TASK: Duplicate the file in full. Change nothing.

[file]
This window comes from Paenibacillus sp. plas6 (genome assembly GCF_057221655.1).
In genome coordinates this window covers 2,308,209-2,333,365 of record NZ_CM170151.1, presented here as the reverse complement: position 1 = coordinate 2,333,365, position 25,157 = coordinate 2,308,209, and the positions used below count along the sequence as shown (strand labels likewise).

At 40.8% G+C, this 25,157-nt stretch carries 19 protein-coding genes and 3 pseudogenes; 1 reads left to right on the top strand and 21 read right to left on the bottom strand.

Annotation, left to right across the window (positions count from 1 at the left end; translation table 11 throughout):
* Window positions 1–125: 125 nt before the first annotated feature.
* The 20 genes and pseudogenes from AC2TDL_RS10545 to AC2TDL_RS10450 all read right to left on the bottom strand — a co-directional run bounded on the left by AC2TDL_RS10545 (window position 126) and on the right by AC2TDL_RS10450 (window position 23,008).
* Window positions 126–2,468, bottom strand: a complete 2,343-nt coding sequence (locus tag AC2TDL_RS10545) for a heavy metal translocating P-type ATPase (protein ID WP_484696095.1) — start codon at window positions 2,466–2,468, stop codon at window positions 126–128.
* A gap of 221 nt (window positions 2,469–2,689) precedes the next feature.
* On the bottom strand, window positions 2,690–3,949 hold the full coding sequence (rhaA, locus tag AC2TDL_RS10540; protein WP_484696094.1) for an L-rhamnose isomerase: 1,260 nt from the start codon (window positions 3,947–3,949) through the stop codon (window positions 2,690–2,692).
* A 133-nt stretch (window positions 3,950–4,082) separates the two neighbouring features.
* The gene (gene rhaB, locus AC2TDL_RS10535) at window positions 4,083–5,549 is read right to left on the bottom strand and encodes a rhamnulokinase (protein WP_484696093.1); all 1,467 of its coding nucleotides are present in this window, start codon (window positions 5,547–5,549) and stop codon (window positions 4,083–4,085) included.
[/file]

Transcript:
This window comes from Paenibacillus sp. plas6 (genome assembly GCF_057221655.1).
In genome coordinates this window covers 2,308,209-2,333,365 of record NZ_CM170151.1, presented here as the reverse complement: position 1 = coordinate 2,333,365, position 25,157 = coordinate 2,308,209, and the positions used below count along the sequence as shown (strand labels likewise).

At 40.8% G+C, this 25,157-nt stretch carries 19 protein-coding genes and 3 pseudogenes; 1 reads left to right on the top strand and 21 read right to left on the bottom strand.

Annotation, left to right across the window (positions count from 1 at the left end; translation table 11 throughout):
* Window positions 1–125: 125 nt before the first annotated feature.
* The 20 genes and pseudogenes from AC2TDL_RS10545 to AC2TDL_RS10450 all read right to left on the bottom strand — a co-directional run bounded on the left by AC2TDL_RS10545 (window position 126) and on the right by AC2TDL_RS10450 (window position 23,008).
* Window positions 126–2,468, bottom strand: a complete 2,343-nt coding sequence (locus tag AC2TDL_RS10545) for a heavy metal translocating P-type ATPase (protein ID WP_484696095.1) — start codon at window positions 2,466–2,468, stop codon at window positions 126–128.
* A gap of 221 nt (window positions 2,469–2,689) precedes the next feature.
* On the bottom strand, window positions 2,690–3,949 hold the full coding sequence (rhaA, locus tag AC2TDL_RS10540; protein WP_484696094.1) for an L-rhamnose isomerase: 1,260 nt from the start codon (window positions 3,947–3,949) through the stop codon (window positions 2,690–2,692).
* A 133-nt stretch (window positions 3,950–4,082) separates the two neighbouring features.
* The gene (gene rhaB, locus AC2TDL_RS10535) at window positions 4,083–5,549 is read right to left on the bottom strand and encodes a rhamnulokinase (protein WP_484696093.1); all 1,467 of its coding nucleotides are present in this window, start codon (window positions 5,547–5,549) and stop codon (window positions 4,083–4,085) included.